Church penalizes woman for her pro-choice stance

October 20, 1994|By Frank P. L. Somerville | Frank P. L. Somerville,Sun Staff Writer

Susan Hughes Gray is a member of Catholics for a Free Choice, a national group with a very public stand on abortion. Abortion, these Catholics say, sometimes is the "lesser of evils."

That membership has put her at odds with her church's leadership.

In an unusual move, the chancellor of the Archdiocese of Baltimore has told Mrs. Gray that unless she "publicly recants" her view, she may not hold any leadership position in her parish, St. Pius X in Rodgers Forge.

She may not serve as a Eucharistic minister, a lay person who helps the priest distribute Holy Communion at Mass. She may not read aloud from the church's lectern the Bible passages chosen for the day's liturgy.

And she may not serve on the Parish Council, a lay group of advisers to the pastor, the Rev. Thomas J. Golueke.

Mrs. Gray is quietly disappointed, puzzled and resigned. She does not blame her parish or her pastor, she said, because the decision was imposed "downtown," at the archdiocesan headquarters on Cathedral Street.

The chancellor, Monsignor W. Francis Malooly, who met with Mrs. Gray this week, said yesterday that "this was no judgment of her -- she is a very impressive, very forthright lady."

It is simply a case "where it is not appropriate for someone who publicly disagrees with the moral teaching of the church" to hold high-profile positions in a Catholic congregation, he said.

It would "confuse people, create an impression of tolerance where we don't have any," Monsignor Malooly said.

But a group of Catholics in Baltimore whose members have never met Mrs. Gray has taken up her cause with a passion.

The group -- a local chapter of the national Call To Action organization -- had already scheduled a prayer service Saturday in downtown Baltimore to focus attention on "any abridgment, any diminishment of our fundamental Christian freedom" as Roman Catholics.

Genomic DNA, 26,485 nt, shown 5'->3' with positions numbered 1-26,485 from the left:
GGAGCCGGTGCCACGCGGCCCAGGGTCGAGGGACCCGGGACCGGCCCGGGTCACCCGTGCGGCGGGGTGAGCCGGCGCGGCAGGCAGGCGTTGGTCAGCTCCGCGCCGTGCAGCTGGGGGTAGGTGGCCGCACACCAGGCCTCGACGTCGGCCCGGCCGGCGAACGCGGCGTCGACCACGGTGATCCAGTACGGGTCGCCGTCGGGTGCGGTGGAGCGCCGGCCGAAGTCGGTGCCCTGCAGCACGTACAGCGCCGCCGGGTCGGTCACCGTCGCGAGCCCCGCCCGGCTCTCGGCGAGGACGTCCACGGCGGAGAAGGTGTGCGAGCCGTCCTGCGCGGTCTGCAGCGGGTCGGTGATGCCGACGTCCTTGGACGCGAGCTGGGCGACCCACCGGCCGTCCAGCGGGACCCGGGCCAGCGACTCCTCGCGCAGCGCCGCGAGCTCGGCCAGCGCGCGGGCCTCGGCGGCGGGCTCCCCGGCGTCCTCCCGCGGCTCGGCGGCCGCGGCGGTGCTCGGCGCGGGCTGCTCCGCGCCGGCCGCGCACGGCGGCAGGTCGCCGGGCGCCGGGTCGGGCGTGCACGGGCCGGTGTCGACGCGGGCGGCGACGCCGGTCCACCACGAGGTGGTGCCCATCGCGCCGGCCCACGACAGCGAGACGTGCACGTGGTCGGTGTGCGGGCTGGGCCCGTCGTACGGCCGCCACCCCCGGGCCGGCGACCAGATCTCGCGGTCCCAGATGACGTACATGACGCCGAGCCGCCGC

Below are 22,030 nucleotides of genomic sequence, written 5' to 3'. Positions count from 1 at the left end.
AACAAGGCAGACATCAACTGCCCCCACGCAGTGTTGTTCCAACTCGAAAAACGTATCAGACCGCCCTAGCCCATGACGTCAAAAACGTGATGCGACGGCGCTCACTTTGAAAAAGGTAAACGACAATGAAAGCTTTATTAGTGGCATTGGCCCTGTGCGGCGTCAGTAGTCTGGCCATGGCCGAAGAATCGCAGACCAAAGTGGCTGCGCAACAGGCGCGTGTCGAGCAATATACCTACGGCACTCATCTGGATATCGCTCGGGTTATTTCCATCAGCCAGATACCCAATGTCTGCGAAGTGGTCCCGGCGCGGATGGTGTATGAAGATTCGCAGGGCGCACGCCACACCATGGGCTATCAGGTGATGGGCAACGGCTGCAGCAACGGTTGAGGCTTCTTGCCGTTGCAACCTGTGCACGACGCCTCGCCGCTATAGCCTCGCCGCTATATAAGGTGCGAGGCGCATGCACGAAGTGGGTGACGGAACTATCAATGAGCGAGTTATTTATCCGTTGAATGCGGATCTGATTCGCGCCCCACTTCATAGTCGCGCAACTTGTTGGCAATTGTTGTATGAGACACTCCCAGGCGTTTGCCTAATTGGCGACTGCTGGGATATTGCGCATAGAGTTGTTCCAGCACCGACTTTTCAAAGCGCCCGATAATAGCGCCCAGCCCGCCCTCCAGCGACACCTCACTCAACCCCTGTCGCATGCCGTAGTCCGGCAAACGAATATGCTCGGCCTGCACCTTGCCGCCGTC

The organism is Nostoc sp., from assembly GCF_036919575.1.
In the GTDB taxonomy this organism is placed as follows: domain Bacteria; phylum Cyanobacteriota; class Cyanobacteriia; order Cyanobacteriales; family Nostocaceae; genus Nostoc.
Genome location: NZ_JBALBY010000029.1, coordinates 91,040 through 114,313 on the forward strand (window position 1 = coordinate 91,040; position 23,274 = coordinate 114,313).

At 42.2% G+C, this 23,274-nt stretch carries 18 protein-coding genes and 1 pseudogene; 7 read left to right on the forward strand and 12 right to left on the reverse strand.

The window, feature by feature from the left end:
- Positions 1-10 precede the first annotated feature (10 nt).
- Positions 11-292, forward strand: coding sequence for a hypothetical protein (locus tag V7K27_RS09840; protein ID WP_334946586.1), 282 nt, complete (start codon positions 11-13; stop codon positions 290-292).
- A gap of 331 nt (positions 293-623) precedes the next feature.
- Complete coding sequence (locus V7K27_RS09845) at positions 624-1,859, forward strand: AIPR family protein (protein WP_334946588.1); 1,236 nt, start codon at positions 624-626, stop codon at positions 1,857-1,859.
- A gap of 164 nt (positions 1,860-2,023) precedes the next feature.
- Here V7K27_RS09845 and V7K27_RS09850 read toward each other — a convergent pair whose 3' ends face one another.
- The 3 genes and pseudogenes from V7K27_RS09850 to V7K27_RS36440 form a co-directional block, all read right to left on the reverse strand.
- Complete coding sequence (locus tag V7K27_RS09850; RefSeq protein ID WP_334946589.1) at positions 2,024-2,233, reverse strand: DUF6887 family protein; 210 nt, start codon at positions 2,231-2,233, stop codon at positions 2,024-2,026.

It had geared up for a protest of last week's Vatican directive to divorced Catholics who remarry without annulments. The letter, approved by the pope, advised the world's bishops that divorced Catholics may not receive Holy Communion if they engage in sexual relations with a new spouse.

Call To Action's "alternative" service at 5 p.m. at Old Otterbein PTC United Methodist Church near the Inner Harbor is one of many events, official and unofficial, that had been planned in connection with the planned visit to Baltimore by Pope John Paul II that was canceled because of health considerations. He was to have arrived in Baltimore Sunday morning.

"Our belief is that all voices need to be heard in the Catholic Church," said Audrey Rogers, one of the organizers of the prayer service. Call To Action and Catholics for a Free Choice are part of a national coalition, Catholic Organizations for Renewal, that has been critical of the pope.

"The human experience is muddy, and if the Incarnation means anything, it means that God values that very muddy experience," Ms. Rogers said. "Rome needs to listen to and learn from the experience of her people."

Fred Ruof, another leader of Baltimore's Call To Action chapter, said the "repressive" decision affecting Mrs. Gray "is out of line in a church which, in all its best teaching, honors and celebrates freedom of conscience, especially where there is no conflicting church law."

Mr. Ruof, who once studied for the Catholic priesthood, said of Mrs. Gray's membership in Catholics for a Free Choice, "She has committed no sin. She has broken no church law. She has not acted counter to any defined truth."

Mrs. Gray said that her position on abortion became public when she ran unsuccessfully for a place on the Parish Council a year ago and was picketed outside St. Pius X Church by anti-abortion activists who were not St. Pius parishioners. She said she is not "for abortion," but for the right of individuals to make hard decisions for themselves.

Mrs. Gray, Ms. Rogers and Mr. Ruof all called for a more "nuanced" position by the Catholic Church on abortion.

"Church theologians recognize circumstance, intention, mitigating circumstances when it comes to life-and-death issues such as war, capital punishment and police action," he said. "Strangely, it is only on the life-death issue of abortion that some moral theologians have taken such an unbending position against it, and that only in very recent years."

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